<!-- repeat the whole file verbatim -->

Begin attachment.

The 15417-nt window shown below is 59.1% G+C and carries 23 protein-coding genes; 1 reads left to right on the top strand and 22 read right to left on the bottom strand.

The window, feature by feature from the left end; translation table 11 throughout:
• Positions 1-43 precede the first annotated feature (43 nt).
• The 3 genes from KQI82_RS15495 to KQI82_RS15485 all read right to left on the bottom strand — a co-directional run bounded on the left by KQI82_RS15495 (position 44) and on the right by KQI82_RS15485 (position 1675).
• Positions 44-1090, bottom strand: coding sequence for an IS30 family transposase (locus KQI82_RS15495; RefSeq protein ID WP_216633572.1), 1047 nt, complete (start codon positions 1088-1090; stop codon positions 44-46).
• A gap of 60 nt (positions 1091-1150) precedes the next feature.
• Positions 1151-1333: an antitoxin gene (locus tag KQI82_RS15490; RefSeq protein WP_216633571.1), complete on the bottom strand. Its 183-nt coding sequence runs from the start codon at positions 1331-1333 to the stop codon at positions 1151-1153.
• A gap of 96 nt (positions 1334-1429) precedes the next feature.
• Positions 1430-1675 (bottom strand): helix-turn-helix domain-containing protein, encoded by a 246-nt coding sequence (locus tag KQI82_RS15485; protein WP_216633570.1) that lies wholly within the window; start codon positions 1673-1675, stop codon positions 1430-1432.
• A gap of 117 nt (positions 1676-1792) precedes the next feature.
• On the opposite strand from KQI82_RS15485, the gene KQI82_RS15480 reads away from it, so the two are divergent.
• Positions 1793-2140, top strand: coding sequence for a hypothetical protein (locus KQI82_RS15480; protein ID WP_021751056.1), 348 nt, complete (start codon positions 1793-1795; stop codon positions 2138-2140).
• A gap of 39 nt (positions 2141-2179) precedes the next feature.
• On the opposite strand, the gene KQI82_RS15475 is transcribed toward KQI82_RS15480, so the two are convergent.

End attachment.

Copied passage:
The 15417-nt window shown below is 59.1% G+C and carries 23 protein-coding genes; 1 reads left to right on the top strand and 22 read right to left on the bottom strand.

The window, feature by feature from the left end; translation table 11 throughout:
• Positions 1-43 precede the first annotated feature (43 nt).
• The 3 genes from KQI82_RS15495 to KQI82_RS15485 all read right to left on the bottom strand — a co-directional run bounded on the left by KQI82_RS15495 (position 44) and on the right by KQI82_RS15485 (position 1675).
• Positions 44-1090, bottom strand: coding sequence for an IS30 family transposase (locus KQI82_RS15495; RefSeq protein ID WP_216633572.1), 1047 nt, complete (start codon positions 1088-1090; stop codon positions 44-46).
• A gap of 60 nt (positions 1091-1150) precedes the next feature.
• Positions 1151-1333: an antitoxin gene (locus tag KQI82_RS15490; RefSeq protein WP_216633571.1), complete on the bottom strand. Its 183-nt coding sequence runs from the start codon at positions 1331-1333 to the stop codon at positions 1151-1153.
• A gap of 96 nt (positions 1334-1429) precedes the next feature.
• Positions 1430-1675 (bottom strand): helix-turn-helix domain-containing protein, encoded by a 246-nt coding sequence (locus tag KQI82_RS15485; protein WP_216633570.1) that lies wholly within the window; start codon positions 1673-1675, stop codon positions 1430-1432.
• A gap of 117 nt (positions 1676-1792) precedes the next feature.
• On the opposite strand from KQI82_RS15485, the gene KQI82_RS15480 reads away from it, so the two are divergent.
• Positions 1793-2140, top strand: coding sequence for a hypothetical protein (locus KQI82_RS15480; protein ID WP_021751056.1), 348 nt, complete (start codon positions 1793-1795; stop codon positions 2138-2140).
• A gap of 39 nt (positions 2141-2179) precedes the next feature.
• On the opposite strand, the gene KQI82_RS15475 is transcribed toward KQI82_RS15480, so the two are convergent.